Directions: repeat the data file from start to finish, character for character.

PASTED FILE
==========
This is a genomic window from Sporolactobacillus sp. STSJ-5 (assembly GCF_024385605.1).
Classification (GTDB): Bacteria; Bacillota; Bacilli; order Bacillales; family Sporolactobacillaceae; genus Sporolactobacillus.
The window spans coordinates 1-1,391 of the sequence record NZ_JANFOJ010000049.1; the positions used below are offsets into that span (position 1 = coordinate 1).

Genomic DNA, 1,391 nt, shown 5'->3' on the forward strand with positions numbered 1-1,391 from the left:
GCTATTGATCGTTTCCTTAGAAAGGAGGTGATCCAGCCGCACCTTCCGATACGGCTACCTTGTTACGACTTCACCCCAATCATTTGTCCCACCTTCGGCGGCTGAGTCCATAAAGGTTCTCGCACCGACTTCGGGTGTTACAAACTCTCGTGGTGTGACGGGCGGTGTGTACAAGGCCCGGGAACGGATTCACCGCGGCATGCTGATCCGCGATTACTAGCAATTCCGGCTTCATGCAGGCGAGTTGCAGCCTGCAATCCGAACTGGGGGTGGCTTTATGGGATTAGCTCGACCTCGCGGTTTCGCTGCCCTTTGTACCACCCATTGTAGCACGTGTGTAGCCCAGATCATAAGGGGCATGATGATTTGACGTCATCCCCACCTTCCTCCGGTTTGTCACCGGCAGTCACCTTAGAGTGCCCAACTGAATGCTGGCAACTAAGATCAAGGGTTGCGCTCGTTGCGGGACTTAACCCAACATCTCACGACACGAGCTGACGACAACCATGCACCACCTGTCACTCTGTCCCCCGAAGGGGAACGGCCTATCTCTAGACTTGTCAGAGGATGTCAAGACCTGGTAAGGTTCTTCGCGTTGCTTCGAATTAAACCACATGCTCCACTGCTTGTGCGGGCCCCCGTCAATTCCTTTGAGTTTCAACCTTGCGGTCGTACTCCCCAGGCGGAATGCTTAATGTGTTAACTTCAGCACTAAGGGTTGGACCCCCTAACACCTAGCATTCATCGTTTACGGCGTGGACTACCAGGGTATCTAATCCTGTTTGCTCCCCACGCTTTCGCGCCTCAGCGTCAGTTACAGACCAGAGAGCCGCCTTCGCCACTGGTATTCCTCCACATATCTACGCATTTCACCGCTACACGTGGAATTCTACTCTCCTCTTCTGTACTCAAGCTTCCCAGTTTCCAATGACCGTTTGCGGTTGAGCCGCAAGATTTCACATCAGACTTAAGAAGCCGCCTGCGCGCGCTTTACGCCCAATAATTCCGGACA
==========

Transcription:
This is a genomic window from Sporolactobacillus sp. STSJ-5 (assembly GCF_024385605.1).
Classification (GTDB): Bacteria; Bacillota; Bacilli; order Bacillales; family Sporolactobacillaceae; genus Sporolactobacillus.
The window spans coordinates 1-1,391 of the sequence record NZ_JANFOJ010000049.1; the positions used below are offsets into that span (position 1 = coordinate 1).

Genomic DNA, 1,391 nt, shown 5'->3' on the forward strand with positions numbered 1-1,391 from the left:
GCTATTGATCGTTTCCTTAGAAAGGAGGTGATCCAGCCGCACCTTCCGATACGGCTACCTTGTTACGACTTCACCCCAATCATTTGTCCCACCTTCGGCGGCTGAGTCCATAAAGGTTCTCGCACCGACTTCGGGTGTTACAAACTCTCGTGGTGTGACGGGCGGTGTGTACAAGGCCCGGGAACGGATTCACCGCGGCATGCTGATCCGCGATTACTAGCAATTCCGGCTTCATGCAGGCGAGTTGCAGCCTGCAATCCGAACTGGGGGTGGCTTTATGGGATTAGCTCGACCTCGCGGTTTCGCTGCCCTTTGTACCACCCATTGTAGCACGTGTGTAGCCCAGATCATAAGGGGCATGATGATTTGACGTCATCCCCACCTTCCTCCGGTTTGTCACCGGCAGTCACCTTAGAGTGCCCAACTGAATGCTGGCAACTAAGATCAAGGGTTGCGCTCGTTGCGGGACTTAACCCAACATCTCACGACACGAGCTGACGACAACCATGCACCACCTGTCACTCTGTCCCCCGAAGGGGAACGGCCTATCTCTAGACTTGTCAGAGGATGTCAAGACCTGGTAAGGTTCTTCGCGTTGCTTCGAATTAAACCACATGCTCCACTGCTTGTGCGGGCCCCCGTCAATTCCTTTGAGTTTCAACCTTGCGGTCGTACTCCCCAGGCGGAATGCTTAATGTGTTAACTTCAGCACTAAGGGTTGGACCCCCTAACACCTAGCATTCATCGTTTACGGCGTGGACTACCAGGGTATCTAATCCTGTTTGCTCCCCACGCTTTCGCGCCTCAGCGTCAGTTACAGACCAGAGAGCCGCCTTCGCCACTGGTATTCCTCCACATATCTACGCATTTCACCGCTACACGTGGAATTCTACTCTCCTCTTCTGTACTCAAGCTTCCCAGTTTCCAATGACCGTTTGCGGTTGAGCCGCAAGATTTCACATCAGACTTAAGAAGCCGCCTGCGCGCGCTTTACGCCCAATAATTCCGGACA